Cholangitis (inflammation of the bile ducts) and cholangiohepatitis (inflammation of the bile ducts and the liver) are commonly occurring problems in cats. Cats with cholangitismay not appear ill whereas cats with cholangiohepatitis usually appear ill.

 

Cause – The commonest causes of cholangitis and cholangiohepatitis are bacterial infections, pancreatitis, enteritis or an immune-mediated disease.

Breed/Sex Predisposition – Any breed of cat can be affected, although Himalayan, Persian, and Siamese cats seem to be afflicted more frequently. Male cats seem to suffer from Cholangiohepatitis more frequently.

Signs – The clinical signs are variable. The most common signs include anorexia, fever, depression, vomiting, diarrhoea, and weight loss.

Diagnosis – Diagnosis can be difficult. A presumptive diagnosis can be made following appropriate blood tests, radiographs,  and ultrasonography. Liver biopsies are usually required for a definitive diagnosis.

Treatment – Treatment is based on the underlying cause and often includes antibiotics, steroids, and drugs to re-establish the flow of bile (destolit). These drugs may need to be given for weeks to months. Cats with poor appetites may need fluid therapy, nutritional supplements, and dietary changes. The inciting cause will need to be treated at the same time.  In some cases if the bile duct is obstructed, it may need to be cleared surgically.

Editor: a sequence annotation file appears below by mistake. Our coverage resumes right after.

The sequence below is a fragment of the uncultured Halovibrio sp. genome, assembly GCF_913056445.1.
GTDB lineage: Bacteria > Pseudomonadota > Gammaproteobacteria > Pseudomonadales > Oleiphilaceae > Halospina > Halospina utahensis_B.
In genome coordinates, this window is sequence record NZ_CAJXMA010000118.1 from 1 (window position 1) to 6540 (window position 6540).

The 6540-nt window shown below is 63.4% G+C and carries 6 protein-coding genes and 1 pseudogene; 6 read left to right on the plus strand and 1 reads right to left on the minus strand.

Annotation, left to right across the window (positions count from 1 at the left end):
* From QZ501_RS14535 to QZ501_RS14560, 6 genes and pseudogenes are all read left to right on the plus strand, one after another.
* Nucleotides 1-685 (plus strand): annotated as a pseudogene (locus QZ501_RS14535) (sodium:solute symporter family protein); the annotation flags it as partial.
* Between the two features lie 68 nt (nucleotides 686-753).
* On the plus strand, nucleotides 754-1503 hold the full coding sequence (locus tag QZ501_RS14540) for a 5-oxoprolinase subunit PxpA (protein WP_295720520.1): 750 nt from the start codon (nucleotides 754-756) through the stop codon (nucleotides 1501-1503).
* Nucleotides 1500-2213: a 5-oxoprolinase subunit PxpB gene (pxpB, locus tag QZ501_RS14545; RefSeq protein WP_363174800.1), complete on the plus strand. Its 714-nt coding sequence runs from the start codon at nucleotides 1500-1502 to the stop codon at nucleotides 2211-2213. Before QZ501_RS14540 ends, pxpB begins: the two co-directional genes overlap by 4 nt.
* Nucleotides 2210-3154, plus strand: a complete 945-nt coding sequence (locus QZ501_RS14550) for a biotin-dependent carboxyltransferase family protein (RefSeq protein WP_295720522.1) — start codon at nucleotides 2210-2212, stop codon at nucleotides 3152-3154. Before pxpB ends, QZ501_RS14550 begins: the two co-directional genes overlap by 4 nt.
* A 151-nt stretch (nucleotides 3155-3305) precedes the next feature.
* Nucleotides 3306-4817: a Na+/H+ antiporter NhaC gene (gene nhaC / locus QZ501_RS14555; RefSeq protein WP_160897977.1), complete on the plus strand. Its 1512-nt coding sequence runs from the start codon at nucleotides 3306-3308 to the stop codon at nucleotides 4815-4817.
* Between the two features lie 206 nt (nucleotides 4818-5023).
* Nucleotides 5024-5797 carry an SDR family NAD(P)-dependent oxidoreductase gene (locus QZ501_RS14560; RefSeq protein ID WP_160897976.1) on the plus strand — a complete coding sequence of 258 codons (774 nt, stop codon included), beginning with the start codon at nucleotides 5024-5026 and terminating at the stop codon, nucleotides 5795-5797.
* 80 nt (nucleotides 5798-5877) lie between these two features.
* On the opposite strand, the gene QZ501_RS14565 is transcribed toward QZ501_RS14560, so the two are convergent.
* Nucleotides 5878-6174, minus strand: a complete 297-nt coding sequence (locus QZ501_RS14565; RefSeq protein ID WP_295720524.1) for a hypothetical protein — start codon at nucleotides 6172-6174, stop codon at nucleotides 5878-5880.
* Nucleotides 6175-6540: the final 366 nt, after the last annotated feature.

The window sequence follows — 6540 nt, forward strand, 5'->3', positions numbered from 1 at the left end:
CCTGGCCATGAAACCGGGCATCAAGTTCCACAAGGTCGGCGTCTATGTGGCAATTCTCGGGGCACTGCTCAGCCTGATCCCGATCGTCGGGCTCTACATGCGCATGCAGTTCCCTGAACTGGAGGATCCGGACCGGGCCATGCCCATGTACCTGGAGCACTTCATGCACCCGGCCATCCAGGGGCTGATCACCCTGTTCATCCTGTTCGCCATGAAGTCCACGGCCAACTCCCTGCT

Prevention –There is no way to prevent cholangitis/cholangiohepatitis. If cholangiohepatitis is left untreated, it will eventually cause liver destruction and failure.

Prognosis – Liver disease is always serious. However, many pets with liver disease can be managed successfully. The liver has the capability of regenerating itself and so many pets with liver disease will recover. The prognosis for pets with cholangiohepatitis, treated with the appropriate type of antibiotics and for sufficient time, is good.  Although approximately half of the cats die or are euthanised within one year after diagnosis, 40% survive between one and five years, and the rest can be expected to have prolonged survivals beyond five years. The prognosis for pets with immune-mediated disease, particularly if the case is advanced, is not as good.

 

Cholangiohepatitis is frequently seen in conjunction with pancreatitis and inflammatory bowel disease (IBD) in a condition known as TRIADINITIS.  Despite the high incidence of inflammation in the small intestine, diarrhoea is not a frequent finding in cats with cholangiohepatitis.